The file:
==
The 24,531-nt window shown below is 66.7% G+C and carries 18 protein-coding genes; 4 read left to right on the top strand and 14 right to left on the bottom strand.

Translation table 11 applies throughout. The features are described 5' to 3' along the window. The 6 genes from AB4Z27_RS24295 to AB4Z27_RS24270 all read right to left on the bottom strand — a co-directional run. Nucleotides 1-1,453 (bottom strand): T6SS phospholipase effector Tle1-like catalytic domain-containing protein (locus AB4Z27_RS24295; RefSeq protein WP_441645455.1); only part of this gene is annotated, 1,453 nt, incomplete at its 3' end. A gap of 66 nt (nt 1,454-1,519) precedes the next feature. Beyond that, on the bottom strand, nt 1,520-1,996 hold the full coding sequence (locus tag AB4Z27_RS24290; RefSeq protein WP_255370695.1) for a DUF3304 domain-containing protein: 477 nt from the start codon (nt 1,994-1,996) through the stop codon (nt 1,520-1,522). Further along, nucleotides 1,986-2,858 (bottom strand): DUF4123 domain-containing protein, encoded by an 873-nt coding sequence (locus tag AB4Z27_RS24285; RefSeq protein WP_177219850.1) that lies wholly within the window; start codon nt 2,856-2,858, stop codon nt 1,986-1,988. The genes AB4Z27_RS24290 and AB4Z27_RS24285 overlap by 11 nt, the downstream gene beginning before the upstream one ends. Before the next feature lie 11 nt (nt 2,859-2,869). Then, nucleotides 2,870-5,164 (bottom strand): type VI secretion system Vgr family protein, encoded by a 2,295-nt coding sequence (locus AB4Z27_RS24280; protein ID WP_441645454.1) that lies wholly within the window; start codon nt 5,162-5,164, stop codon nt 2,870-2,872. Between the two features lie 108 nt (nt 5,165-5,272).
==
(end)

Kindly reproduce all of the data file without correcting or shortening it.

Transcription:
The 24,531-nt window shown below is 66.7% G+C and carries 18 protein-coding genes; 4 read left to right on the top strand and 14 right to left on the bottom strand.

Translation table 11 applies throughout. The features are described 5' to 3' along the window. The 6 genes from AB4Z27_RS24295 to AB4Z27_RS24270 all read right to left on the bottom strand — a co-directional run. Nucleotides 1-1,453 (bottom strand): T6SS phospholipase effector Tle1-like catalytic domain-containing protein (locus AB4Z27_RS24295; RefSeq protein WP_441645455.1); only part of this gene is annotated, 1,453 nt, incomplete at its 3' end. A gap of 66 nt (nt 1,454-1,519) precedes the next feature. Beyond that, on the bottom strand, nt 1,520-1,996 hold the full coding sequence (locus tag AB4Z27_RS24290; RefSeq protein WP_255370695.1) for a DUF3304 domain-containing protein: 477 nt from the start codon (nt 1,994-1,996) through the stop codon (nt 1,520-1,522). Further along, nucleotides 1,986-2,858 (bottom strand): DUF4123 domain-containing protein, encoded by an 873-nt coding sequence (locus tag AB4Z27_RS24285; RefSeq protein WP_177219850.1) that lies wholly within the window; start codon nt 2,856-2,858, stop codon nt 1,986-1,988. The genes AB4Z27_RS24290 and AB4Z27_RS24285 overlap by 11 nt, the downstream gene beginning before the upstream one ends. Before the next feature lie 11 nt (nt 2,859-2,869). Then, nucleotides 2,870-5,164 (bottom strand): type VI secretion system Vgr family protein, encoded by a 2,295-nt coding sequence (locus AB4Z27_RS24280; protein ID WP_441645454.1) that lies wholly within the window; start codon nt 5,162-5,164, stop codon nt 2,870-2,872. Between the two features lie 108 nt (nt 5,165-5,272).